Almost every Cuban town, large or small, has a bust or a statue of José Martí somewhere, and if they don’t already know, it doesn’t take long for most people who spend any time touring round Cuba to start wondering who he is. Born José Julián Martí y Pérez to Spanish parents on January 28, 1853, this diminutive man, with his bushy moustache and trademark black bow tie and suit, came to embody the Cuban desire for self-rule and was a figurehead for justice and independence, particularly from the extending arm of the US, throughout Latin America.

Angry young man

An outstanding pupil at the San Anacleto and San Pablo schools in Havana, and then at the Instituto de Segunda Enseñaza de la Habana, Martí was equally a man of action, who didn’t take long to become directly involved in the separatist struggle against colonial Spain. Still a schoolboy when the first Cuban War of Independence broke out in 1868, by the start of the following year he had founded his first newspaper, Patria Libre, contesting Spanish rule of Cuba. His damning editorials swiftly had him pegged as a dissident, and he was arrested a few months later on the trivial charge of having written a letter to a friend denouncing him for joining the Cuerpo de Voluntarios, the Spanish volunteer corps. Only 16 years old, Martí was sentenced to six years’ hard labour in the San Lázaro stone quarry in Havana. Thanks to the influence of his father, a Habaneran policeman, the sentence was mitigated and the now-ailing teenager was exiled to the Isla de la Juventud, then known as the Isla de Pinos, and finally to Spain in 1871.

Martí wasted no time in Spain, studying law and philosophy at the universities in Madrid and Zaragoza, all the while honing his literary skills and writing poetry, his prolific output evidenced today in the countless compendiums and reprints available in bookshops around Cuba. One of his poems, taken from the collection Versos Sencillos (Simple Verses), was adapted and became the official lyrics of the song Guantanamera, a Cuban anthem.

Forming ideas

By 1875 he was back on the other side of the Atlantic and reunited with his family in Mexico. Settling down, however, was never an option for the tireless Martí, who rarely rested from his writing or his agitation for an independent Cuba and social justice throughout Latin America. Returning to Havana briefly in 1877 under a false name, he then moved to Guatemala where he worked as a teacher and continued his writings. Among his students was the daughter of Guatemalan president Miguel García Granados, who fell in love with Martí but whose love went unrequited. Martí returned again to Cuba in 1878 and during another brief stay he married Carmen Zayas Bazán, with whom he had a son that same year. By 1881 he was living in New York, where he managed to stay for the best part of a decade. His years in New York were to prove pivotal. Initially swept away by what he perceived to be the true spirit of freedom and democracy, he soon came to regard the US with intense suspicion, seeing it as a threat to the independence of all Latin American countries.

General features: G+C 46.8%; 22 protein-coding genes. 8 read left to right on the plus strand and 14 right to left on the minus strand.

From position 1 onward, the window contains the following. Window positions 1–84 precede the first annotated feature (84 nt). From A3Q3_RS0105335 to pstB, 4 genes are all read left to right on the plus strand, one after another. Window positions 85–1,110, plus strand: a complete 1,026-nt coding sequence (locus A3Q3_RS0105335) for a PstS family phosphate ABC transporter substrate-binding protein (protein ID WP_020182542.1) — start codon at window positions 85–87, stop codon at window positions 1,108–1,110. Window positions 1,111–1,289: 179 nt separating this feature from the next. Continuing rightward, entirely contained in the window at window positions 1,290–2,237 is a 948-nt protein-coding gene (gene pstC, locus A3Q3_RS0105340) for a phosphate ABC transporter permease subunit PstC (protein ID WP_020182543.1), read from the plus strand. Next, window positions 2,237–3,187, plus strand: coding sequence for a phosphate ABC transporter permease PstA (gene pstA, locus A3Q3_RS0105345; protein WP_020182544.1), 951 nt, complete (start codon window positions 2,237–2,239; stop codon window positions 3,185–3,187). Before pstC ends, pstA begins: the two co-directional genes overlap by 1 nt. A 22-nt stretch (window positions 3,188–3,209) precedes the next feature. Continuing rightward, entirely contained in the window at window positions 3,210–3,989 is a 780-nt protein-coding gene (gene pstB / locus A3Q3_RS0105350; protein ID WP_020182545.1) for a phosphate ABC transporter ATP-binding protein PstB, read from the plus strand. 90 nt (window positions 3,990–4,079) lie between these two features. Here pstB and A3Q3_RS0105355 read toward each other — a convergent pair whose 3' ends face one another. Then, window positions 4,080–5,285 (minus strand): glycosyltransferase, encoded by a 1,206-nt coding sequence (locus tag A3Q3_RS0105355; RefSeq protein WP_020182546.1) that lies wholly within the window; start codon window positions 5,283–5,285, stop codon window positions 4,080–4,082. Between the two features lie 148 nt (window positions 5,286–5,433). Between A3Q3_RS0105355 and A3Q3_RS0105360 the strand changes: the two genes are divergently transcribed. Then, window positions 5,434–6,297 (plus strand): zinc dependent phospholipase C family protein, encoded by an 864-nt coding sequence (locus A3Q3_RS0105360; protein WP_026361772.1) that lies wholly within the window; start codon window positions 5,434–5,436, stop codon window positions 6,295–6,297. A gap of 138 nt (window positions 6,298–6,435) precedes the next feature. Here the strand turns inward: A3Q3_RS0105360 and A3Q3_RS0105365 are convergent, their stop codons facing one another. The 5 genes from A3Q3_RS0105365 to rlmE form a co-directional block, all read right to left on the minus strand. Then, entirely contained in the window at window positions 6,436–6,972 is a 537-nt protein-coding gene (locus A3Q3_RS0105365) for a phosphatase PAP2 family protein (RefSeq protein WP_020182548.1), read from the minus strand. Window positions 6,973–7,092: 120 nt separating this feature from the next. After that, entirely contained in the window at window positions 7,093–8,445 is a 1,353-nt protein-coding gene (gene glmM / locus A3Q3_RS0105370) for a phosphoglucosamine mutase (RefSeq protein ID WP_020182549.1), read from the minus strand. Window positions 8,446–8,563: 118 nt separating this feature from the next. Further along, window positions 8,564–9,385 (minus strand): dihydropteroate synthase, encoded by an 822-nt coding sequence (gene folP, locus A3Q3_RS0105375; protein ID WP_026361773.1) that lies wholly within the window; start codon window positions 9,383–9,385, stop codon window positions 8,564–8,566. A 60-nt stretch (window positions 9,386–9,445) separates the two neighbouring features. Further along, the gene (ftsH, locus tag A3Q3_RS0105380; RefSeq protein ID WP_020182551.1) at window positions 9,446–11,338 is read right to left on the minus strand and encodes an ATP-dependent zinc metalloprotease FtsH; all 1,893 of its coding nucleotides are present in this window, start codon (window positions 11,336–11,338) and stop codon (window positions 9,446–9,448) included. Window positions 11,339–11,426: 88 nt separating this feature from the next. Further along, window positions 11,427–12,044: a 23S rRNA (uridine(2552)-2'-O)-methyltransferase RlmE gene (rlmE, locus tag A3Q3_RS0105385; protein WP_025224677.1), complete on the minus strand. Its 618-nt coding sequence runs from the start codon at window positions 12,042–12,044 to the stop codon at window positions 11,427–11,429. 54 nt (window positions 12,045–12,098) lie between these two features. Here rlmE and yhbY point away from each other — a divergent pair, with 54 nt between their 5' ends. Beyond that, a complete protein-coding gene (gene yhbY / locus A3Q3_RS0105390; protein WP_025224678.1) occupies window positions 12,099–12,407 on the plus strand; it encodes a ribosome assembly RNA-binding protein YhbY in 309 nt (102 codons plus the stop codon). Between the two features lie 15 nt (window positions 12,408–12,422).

Charging to battle

The final phase of Martí’s life began with his founding of the Cuban Revolutionary Party in 1892. He spent the following three years drumming up support for Cuban independence from around Latin America, raising money, training for combat, gathering together an arsenal of weapons and planning a military campaign to defeat the Spanish. In April 1895, with the appointed general of the revolutionary army, Máximo Gómez, and just four other freedom fighters, he landed at Playitas on Cuba’s south coast. Disappearing into the mountains of the Sierra Maestra, just as Fidel Castro and his rebels were to do almost sixty years later, they were soon joined by hundreds of supporters. On May 19, 1895, Martí went into battle for the first time and was shot dead almost immediately. Perhaps the strongest testament to José Martí’s legacy is the esteem in which he is held by Cubans on both sides of the Florida Straits, his ideas authenticating their vision of a free Cuba and his dedication to the cause an inspiration to all.

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